The rolling waves of thunderstorms continue to move through our little valley, sporadically enough that we are able to get plenty of work done! The tomato harvest this week has taken us all by surprise. We set out early in the week to plan for the CSA: lots of things to do, harvests to bring in, potatoes, eggplant, beets, and zucchini, berries, melons, cucumbers and basil. And probably to grab a few tomatoes along the way, maybe enough to toss a ripe red one or two into everyone’s boxes to complement their sungolds. Four hours later, we are all still knee-deep in tomatoes, running out of buckets, carrying them out by the ton, and wondering when we’re going to get to everything else on the list? Every year this moment comes and takes us like a red storm and we’re reminded of what a bounty farming can really provide us with. As July slips away we’re still trying to get caught up, a little, on the weeding and planting, so that we can stay productive into the fall, but the tomatoes keep knocking at our door. Like a particularly persistent salesman they have arrived and don’t intend to be delayed for long. So hopefully we are ready for them! – hopefully our crew knows their tasks and can work long hours together in harmony, bending, picking, sorting, packing, pound after pound, bushel after bushel, of fresh tomatoes. August, here we come!
Produce and Cooking Notes
Basil – The intoxicating smell of fresh basil continues to fill up our greenhouses and our lives.
Cucumbers – Cucumber harvests have fallen off recently but I think (as I write this) that we will have enough for everyone. Zucchini, on the other hand, are in a lull; you might get one as a surprise but don’t expect it.
Hot Peppers – We will have a selection of hot peppers available today, from mild Hungarian Hot Wax to red hot cayennes.
Sungolds – The sungolds continue to rise as reliably as their namesake.
Eggplant – Everyone can get an eggplant today, although some are admittedly not as big as others!
Beets A few weeks later than the carrots they were planted alongside, our summer beets have started to come in nicely.
Onions - The onion harvest continues to come in, so we should keep having them in your boxes.
Tomatoes –Lots of tomatoes for everyone today – you’ll get a mix including regular red slicing tomatoes as well as a selection of heirlooms.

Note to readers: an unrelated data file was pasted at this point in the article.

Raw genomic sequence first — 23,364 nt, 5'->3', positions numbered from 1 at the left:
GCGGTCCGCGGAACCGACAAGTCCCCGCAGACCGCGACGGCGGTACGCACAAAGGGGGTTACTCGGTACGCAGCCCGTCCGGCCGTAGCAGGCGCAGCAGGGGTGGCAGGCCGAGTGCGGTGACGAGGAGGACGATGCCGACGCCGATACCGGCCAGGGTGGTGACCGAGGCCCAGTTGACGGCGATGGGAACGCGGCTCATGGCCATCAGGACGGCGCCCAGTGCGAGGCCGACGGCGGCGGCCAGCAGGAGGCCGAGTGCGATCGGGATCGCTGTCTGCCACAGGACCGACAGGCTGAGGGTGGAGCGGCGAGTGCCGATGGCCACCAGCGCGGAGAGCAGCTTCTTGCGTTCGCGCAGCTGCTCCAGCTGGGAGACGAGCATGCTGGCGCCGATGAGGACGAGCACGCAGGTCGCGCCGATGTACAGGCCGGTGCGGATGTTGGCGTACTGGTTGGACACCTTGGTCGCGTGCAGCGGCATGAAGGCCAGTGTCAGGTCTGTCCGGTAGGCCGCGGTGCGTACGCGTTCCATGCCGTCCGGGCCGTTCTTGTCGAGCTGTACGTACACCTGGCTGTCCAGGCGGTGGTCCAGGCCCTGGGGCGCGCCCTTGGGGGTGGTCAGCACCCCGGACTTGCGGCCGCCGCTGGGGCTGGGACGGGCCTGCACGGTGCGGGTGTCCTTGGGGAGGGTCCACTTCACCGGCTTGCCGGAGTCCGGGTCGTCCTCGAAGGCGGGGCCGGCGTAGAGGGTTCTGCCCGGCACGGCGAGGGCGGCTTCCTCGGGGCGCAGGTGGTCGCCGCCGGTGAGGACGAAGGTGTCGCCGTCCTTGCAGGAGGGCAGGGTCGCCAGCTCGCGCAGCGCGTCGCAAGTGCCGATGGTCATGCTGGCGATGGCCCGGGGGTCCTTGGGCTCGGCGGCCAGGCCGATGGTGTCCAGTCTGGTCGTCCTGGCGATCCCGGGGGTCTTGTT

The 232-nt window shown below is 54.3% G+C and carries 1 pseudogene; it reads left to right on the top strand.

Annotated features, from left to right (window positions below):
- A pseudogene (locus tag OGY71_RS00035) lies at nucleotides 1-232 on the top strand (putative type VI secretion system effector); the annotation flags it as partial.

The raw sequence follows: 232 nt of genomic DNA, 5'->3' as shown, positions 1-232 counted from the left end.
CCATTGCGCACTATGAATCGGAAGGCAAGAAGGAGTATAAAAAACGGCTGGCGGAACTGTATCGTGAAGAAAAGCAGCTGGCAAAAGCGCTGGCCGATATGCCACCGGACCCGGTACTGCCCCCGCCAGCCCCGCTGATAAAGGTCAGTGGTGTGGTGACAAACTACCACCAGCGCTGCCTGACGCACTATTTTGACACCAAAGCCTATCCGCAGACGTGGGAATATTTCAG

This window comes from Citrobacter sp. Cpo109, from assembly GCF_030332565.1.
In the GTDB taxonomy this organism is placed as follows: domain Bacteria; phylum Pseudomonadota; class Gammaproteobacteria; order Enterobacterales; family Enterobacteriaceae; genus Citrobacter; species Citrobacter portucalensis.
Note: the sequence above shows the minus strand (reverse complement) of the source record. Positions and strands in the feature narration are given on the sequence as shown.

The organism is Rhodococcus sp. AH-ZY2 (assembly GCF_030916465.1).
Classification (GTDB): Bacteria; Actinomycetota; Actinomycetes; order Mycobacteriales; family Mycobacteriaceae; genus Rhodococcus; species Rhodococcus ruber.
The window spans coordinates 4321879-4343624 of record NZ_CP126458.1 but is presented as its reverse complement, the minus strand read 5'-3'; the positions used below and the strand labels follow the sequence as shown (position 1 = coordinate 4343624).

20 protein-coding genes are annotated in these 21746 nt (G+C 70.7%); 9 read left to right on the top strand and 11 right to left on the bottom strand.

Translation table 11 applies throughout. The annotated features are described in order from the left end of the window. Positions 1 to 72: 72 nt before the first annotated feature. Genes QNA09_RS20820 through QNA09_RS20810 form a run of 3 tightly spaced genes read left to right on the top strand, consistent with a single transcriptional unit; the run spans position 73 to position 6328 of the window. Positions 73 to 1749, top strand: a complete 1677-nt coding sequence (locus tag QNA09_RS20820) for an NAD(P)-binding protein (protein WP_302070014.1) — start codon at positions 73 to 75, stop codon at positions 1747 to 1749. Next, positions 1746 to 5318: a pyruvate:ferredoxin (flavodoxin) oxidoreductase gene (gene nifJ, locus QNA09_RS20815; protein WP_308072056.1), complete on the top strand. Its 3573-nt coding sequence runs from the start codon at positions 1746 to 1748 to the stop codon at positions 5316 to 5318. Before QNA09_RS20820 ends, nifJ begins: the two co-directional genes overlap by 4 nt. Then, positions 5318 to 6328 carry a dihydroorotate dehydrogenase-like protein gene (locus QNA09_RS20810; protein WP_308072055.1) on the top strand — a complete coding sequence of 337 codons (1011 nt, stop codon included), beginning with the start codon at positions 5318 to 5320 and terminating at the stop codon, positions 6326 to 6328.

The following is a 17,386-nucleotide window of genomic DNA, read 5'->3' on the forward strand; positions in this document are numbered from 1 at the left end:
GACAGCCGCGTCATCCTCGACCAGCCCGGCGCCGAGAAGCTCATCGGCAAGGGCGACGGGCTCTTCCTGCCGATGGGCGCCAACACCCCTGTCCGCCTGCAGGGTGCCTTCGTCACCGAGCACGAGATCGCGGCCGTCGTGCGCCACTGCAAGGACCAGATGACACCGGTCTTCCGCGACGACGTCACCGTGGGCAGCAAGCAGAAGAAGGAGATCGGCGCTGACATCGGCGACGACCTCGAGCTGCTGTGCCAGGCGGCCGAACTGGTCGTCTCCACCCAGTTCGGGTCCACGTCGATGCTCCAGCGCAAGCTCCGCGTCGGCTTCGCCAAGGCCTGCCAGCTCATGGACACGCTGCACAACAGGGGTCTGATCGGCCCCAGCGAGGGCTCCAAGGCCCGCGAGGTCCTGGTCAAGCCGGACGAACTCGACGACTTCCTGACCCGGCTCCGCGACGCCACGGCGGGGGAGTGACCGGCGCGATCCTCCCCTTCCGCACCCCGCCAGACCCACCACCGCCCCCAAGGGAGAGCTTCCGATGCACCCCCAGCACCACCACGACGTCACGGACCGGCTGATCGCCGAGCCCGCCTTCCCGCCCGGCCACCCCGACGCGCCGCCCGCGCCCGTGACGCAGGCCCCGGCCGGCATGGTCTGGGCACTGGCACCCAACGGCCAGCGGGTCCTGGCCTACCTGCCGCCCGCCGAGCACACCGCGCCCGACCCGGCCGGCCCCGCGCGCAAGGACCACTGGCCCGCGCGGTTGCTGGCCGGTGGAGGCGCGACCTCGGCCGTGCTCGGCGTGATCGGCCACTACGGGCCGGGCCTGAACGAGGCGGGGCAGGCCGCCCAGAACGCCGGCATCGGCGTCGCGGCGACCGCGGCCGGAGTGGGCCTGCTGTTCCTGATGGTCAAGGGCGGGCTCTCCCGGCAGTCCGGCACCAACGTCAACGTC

Bell Peppers – Everyone is getting some bell peppers today, either yellow or purple sweet peppers. In addition full shares are getting the big, skinny, red Jimmy Nardellos, a sweet frying pepper (not a hot pepper!), and the bright orange Yummy Peppers which are a tasty snack for lunches or after work.
Community Tomato Canning Days! “Many hands make light work.” We’ll be canning whole tomatoes at the FoodShed on Wednesday, August 8 and Wednesday, August 22 starting at 9 am and would love for you to join us! Working together, we hope to be done by lunch time or soon after. Space is limited to four additional persons, but there is the possibility of adding more days. Purchase canning tomatoes from Village Acres, bring your jars and lids, and we will all work together on the large six burner stove to get our combined tomatoes canned in one fell swoop. Whole tomatoes are quick and versatile. Canned whole tomatoes make great pasta sauce, can be blended for tomatoes soup, added to stews, or chopped into a wintertime salsa. They are one of the most energy efficient ways to store tomatoes as well! If find there are more folks interested in community canning at a different time, let us know and we’ll try to make it happen. Register by emailing Julie at email@example.com First come, first serve.
Luscious Beet Salad
– from Feeding the Whole Family Cookbook
• 4 large beets
• 1/4 cup pumpkin or sunflower seeds, toasted
• 1 bunch beet greens
• 2 scallions, finely chopped
• 1/4 lb. feta cheese
• 3 tbsp. olive oil
• 2 tbsp. balsamic vinegar
• 3/4 tsp. Dijon mustard
• 1/4 tsp. freshly ground pepper
• 1 tbsp. finely chopped fresh basil